Horses With Jaw Deformities
There are two conditions affecting the teeth and mouth of horses that are of great importance and MUST NOT be over looked. Number one is an “Overshot Jaw” or better known as a “Parrot Mouth”. This is where the teeth of the upper jaw protrude in front of the teeth of the lower jaw. This is a Hereditary/Congenital defect and such horses must not be used for breeding. It is considered an unsoundness.
This is a serious deformity and in some cases, so severe that the horse has difficulty feeding and in fact may not be able to graze sufficiently to survive. A horse uses his front Incisors to nip the grass off and with the Incisors not being aligned he simply cannot eat. Such horses are also prone to Colic because of improperly chewed food before swallowing.
Bridling such a horse is often impossible for the bit to rest comfortably in the horse’s mouth, resulting in the horse fighting the bit and thus unable to be trained decently and kindly.
It is also impossible to tell the age of the horse since the teeth do not wear down in a normal pattern for ascertaining the age through examination of the Incisors.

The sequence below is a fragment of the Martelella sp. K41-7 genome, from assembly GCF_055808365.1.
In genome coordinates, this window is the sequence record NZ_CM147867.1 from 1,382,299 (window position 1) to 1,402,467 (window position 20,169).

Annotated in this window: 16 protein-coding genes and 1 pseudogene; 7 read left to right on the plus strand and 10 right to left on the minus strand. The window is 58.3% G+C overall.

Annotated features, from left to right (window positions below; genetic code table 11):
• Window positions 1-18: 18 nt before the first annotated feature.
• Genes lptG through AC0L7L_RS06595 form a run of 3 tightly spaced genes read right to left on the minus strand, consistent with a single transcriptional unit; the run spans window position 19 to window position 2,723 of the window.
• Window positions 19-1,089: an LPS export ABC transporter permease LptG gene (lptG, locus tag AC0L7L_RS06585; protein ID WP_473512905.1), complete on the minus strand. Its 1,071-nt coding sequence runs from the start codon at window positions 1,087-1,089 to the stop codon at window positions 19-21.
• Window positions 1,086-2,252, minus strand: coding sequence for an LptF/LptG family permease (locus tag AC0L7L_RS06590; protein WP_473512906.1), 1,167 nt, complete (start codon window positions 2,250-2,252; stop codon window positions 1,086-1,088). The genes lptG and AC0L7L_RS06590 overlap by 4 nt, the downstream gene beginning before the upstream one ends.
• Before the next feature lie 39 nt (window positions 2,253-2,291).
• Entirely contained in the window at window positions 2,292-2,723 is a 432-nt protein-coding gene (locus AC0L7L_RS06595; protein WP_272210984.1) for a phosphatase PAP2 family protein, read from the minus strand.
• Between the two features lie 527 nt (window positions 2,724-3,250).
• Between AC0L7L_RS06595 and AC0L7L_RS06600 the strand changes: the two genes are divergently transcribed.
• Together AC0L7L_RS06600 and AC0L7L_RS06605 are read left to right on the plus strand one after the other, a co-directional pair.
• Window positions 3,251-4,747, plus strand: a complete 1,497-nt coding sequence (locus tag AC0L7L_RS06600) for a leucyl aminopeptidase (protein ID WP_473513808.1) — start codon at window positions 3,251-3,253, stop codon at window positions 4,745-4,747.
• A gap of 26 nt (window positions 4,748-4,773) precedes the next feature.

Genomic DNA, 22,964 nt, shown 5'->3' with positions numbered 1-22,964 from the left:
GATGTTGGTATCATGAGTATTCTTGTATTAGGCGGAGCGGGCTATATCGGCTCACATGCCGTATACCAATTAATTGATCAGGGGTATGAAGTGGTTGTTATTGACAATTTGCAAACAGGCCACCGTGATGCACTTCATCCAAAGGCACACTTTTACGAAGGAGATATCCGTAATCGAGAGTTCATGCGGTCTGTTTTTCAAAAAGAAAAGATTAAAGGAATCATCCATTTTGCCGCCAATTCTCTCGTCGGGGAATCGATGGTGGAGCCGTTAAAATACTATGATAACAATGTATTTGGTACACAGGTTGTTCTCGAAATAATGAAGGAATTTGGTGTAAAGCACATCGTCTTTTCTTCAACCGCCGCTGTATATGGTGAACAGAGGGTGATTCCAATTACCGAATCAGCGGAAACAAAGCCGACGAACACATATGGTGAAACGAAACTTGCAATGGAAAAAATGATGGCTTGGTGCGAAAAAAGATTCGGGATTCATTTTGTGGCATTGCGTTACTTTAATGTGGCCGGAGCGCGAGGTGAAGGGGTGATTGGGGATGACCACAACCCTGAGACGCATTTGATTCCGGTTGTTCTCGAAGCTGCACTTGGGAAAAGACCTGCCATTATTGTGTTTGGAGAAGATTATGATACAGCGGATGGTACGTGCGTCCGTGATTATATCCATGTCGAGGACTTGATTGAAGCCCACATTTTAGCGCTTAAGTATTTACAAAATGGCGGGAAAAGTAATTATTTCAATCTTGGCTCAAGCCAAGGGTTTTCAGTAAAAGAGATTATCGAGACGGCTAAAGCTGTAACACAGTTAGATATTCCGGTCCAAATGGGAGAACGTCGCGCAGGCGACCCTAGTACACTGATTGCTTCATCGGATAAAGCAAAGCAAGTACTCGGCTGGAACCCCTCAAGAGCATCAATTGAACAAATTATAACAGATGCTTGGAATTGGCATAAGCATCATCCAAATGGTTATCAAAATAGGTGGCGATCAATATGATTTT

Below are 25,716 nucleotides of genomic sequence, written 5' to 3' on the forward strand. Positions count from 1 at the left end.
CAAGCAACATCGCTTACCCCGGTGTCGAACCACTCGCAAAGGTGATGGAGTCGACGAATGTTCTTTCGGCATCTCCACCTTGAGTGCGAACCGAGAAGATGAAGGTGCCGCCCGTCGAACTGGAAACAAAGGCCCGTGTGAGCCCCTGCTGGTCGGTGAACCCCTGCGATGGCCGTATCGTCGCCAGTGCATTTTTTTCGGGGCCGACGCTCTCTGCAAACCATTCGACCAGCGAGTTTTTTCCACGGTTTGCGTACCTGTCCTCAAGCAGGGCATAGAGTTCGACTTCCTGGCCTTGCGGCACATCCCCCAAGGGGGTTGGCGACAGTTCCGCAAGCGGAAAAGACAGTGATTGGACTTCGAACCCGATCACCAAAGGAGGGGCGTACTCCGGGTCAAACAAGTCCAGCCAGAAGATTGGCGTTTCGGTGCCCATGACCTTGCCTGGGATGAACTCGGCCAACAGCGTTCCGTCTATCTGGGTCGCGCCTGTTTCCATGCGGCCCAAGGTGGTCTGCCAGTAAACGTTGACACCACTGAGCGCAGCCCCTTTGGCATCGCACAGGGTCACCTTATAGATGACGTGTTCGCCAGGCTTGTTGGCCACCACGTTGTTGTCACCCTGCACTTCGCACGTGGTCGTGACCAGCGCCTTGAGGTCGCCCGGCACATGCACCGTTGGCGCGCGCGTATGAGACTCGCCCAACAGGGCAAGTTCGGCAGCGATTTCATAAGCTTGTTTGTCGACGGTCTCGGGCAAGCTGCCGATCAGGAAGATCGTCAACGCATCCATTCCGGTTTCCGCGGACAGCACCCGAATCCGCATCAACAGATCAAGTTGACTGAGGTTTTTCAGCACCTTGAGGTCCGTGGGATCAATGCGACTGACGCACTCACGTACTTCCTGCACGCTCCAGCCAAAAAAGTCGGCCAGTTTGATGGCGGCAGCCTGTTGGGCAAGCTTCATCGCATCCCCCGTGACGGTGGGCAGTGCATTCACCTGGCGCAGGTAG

Also a horse dentist must continually float such as horse’s teeth if it is to have any kind of normal teeth wear what so ever. In severe cases, an attempt may be made to cause the bottom jaw to extend through Surgical Intervention. This has yet to be proven to work. Euthanasia is recommended for horses with severe Parrot Mouth.
Number two and although not seen as often as the dreaded “Parrot Mouth” is just as bad and is called an “Undershot Jaw”. This is where the teeth of the lower jaw protrude in front of the teeth of the upper jaw. All of the above applies to this type of jaw deformity also.